Lesson 56 – Revelation 19:11-12

Lesson 56 – Revelation 19:11-12

Revelation 19:11 – This passage launches Armageddon, the final war on earth. This is the battle that destroys all the ungodly and evil on earth and ushers in the righteousness of God on earth. Jesus comes to earth as the conqueror and will personally fight this battle. These six verses give us a picture of what Christ will look like when He returns to earth. The white horse symbolizes the King coming in triumph as the Roman generals would come after they conquered a city.

He is described as faithful and true. Faithful means that He can  be trusted and relied upon. True means as opposed to false and the judgment of Jesus will be true. He will judge rightly (Isaiah 11:1 ff). The ungodly and evil person need ever fear that Jesus will be unjust or unfair with them. Jesus will judge a person with perfect justice.

A person will reap exactly what he has sown. He will be judged and condemned for exactly what he has done (Luke 16:20  ff). This also brings to mind the One who came to do battle with peoples of the land of Israel when Joshua led Israel to occupy the land which marked the fullness of the iniquity of the Amorite (Genesis 15:16;  Joshua 5:13 ff).

Revelation 19:12 – His eyes will be like fire. His eyes are a flame of fire. We saw this earlier in Revelation 1:14  and Revelation 2:18.  This speaks of the piercing, penetrating power of His ability to see. Hagar first experienced this in understanding His eyes of grace (Genesis 16:13-14). He sees everywhere, even in the dark places and behind closed doors. His eyes search the innermost recesses of the heart. He knows all. (Proverbs 5:21)  For the ways of a man are before the eyes of the LORD, And He watches all his paths. (Proverbs 15:3)  The eyes of the LORD are in every place, Watching the evil and the good.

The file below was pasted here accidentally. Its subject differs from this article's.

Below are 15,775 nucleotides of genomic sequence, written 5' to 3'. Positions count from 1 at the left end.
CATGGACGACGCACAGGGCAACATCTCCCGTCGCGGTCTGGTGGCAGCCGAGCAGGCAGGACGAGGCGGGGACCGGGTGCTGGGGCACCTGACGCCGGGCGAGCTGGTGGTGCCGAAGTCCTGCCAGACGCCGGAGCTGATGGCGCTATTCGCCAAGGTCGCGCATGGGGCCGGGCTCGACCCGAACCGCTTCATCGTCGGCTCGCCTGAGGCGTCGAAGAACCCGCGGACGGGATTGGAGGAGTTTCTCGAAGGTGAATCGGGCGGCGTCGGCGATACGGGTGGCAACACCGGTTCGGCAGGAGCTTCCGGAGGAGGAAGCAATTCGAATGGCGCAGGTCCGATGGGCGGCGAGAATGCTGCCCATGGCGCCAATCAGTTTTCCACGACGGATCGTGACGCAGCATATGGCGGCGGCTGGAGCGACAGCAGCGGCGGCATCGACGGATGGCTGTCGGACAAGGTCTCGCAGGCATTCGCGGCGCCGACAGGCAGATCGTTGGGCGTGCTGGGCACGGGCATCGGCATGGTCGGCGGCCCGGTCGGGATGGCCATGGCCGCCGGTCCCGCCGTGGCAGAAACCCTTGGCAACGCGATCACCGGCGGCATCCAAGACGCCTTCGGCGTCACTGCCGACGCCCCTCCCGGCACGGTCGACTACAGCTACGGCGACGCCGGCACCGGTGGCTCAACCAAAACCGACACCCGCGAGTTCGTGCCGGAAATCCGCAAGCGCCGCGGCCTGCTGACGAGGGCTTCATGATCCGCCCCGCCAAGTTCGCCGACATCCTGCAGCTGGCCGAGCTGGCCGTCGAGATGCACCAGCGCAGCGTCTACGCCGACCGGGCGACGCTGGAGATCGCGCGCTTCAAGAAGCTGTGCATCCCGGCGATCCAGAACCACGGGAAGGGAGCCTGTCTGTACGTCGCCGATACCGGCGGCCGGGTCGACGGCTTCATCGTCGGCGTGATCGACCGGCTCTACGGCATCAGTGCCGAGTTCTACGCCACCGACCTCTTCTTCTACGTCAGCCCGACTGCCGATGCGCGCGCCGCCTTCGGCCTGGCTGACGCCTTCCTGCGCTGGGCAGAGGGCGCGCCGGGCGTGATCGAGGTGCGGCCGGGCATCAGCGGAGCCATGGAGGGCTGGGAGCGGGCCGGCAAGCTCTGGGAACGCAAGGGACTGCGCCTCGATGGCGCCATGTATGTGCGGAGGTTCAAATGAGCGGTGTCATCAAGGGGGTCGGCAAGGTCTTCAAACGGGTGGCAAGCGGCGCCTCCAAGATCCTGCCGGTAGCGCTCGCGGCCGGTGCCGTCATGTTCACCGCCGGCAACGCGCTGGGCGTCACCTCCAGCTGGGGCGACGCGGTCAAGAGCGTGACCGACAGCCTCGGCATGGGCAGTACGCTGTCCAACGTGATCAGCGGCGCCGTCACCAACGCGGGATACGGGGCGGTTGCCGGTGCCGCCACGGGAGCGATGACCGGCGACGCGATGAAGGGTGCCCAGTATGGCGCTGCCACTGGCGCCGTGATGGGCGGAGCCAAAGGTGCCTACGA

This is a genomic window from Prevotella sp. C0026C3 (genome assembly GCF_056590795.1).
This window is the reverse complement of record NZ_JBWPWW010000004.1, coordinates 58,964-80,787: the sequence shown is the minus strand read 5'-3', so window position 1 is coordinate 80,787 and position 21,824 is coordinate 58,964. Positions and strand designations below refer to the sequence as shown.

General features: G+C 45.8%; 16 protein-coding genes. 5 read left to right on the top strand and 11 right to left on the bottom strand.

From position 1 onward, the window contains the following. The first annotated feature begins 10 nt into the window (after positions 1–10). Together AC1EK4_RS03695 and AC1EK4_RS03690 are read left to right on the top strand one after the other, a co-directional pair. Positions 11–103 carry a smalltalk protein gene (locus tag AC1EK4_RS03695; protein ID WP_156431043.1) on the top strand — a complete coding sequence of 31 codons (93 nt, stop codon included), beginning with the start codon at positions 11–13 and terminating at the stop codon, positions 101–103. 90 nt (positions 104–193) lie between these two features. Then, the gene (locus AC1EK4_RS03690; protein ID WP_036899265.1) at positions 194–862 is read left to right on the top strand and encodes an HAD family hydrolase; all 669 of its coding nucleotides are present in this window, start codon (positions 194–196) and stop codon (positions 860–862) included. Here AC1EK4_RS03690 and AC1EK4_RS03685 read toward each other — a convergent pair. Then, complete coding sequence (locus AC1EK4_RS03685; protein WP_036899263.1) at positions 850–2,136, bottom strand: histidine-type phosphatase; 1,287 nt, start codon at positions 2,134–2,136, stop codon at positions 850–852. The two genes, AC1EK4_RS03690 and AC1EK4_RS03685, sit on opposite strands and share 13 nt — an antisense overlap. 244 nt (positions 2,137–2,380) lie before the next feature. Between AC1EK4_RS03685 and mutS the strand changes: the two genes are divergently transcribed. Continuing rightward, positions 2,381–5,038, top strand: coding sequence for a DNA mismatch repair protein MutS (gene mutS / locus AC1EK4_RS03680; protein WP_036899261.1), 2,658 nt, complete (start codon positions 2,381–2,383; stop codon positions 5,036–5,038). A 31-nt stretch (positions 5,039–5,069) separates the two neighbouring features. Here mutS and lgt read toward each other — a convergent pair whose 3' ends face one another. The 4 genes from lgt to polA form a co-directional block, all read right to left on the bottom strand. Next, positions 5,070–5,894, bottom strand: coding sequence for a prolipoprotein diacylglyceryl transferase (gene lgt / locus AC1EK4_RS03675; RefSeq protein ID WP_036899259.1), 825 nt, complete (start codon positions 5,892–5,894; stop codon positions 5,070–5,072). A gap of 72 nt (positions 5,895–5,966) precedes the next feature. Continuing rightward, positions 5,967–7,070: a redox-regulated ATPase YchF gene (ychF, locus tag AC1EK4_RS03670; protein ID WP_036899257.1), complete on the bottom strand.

On his head he has many crowns. The word used here for crown  is diadem, which is the royal crown,  as opposed to stephanos which is the crown  of victory. In ancient days kings would wear more than one crown  in order to show  that he was the king of more than one country. For instance, when Ptolemy entered Antioch he wore two crowns or diadems-one to show  that he was lord of Asia and one to show  that he was lord of Egypt.

On the head of our conquering king there are many crowns to show that He is lord of all the kingdoms of the earth. He has a name known only to Himself. Many suggestions have been made.

Some say it may be Yahweh. This is the Hebrew name for God and is so holy that it was never pronounced. We usually pronounce it JEHOVAH; but the vowels in Jehovah are really those of the Hebrew word Adonai, which means Lord, the name by which the Jewish people call God in order to avoid pronouncing the sacred name. The four letters making up the name are called the tetragrammaton or the sacred four letters. It may be that the name is one which can  be revealed only at the final union of Yeshua with His bride the Church. In scene of the wrestling of Jacob at Peniel (Genesis 32:29), and the appearance of the angelic messenger to Gideon (Judges 13:18)  the pre-incarnate Jesus refuses to tell his name.

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